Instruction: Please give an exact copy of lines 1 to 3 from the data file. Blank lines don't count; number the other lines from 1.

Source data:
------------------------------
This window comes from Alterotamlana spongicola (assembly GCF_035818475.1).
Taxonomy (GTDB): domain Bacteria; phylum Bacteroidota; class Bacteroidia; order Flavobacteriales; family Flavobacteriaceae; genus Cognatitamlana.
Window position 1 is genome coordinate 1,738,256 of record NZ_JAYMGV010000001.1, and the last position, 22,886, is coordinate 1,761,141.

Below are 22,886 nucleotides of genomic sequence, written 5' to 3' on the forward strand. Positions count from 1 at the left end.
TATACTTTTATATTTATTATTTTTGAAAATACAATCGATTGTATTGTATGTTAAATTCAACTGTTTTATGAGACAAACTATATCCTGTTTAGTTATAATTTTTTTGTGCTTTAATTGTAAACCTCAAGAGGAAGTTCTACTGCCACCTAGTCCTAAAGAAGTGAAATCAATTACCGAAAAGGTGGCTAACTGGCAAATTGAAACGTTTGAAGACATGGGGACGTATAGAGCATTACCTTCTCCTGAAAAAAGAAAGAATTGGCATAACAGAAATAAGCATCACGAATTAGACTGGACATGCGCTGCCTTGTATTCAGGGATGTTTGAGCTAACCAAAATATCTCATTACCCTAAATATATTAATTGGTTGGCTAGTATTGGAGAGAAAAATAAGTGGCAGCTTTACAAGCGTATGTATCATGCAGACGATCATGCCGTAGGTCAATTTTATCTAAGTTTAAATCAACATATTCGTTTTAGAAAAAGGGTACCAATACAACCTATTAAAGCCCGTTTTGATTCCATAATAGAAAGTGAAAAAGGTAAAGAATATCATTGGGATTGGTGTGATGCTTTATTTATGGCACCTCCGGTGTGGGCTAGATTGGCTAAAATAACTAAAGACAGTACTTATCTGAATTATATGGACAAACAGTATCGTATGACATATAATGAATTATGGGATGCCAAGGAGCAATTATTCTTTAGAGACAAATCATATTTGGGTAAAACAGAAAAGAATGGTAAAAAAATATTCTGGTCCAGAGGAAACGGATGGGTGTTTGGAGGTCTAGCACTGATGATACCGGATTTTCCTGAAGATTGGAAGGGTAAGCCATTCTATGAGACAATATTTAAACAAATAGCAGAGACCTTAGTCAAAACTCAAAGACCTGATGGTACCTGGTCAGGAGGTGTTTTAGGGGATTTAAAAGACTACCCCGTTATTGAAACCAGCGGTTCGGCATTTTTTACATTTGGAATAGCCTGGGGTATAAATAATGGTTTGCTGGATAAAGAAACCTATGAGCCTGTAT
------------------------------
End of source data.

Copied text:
This window comes from Alterotamlana spongicola (assembly GCF_035818475.1).
Taxonomy (GTDB): domain Bacteria; phylum Bacteroidota; class Bacteroidia; order Flavobacteriales; family Flavobacteriaceae; genus Cognatitamlana.
Window position 1 is genome coordinate 1,738,256 of record NZ_JAYMGV010000001.1, and the last position, 22,886, is coordinate 1,761,141.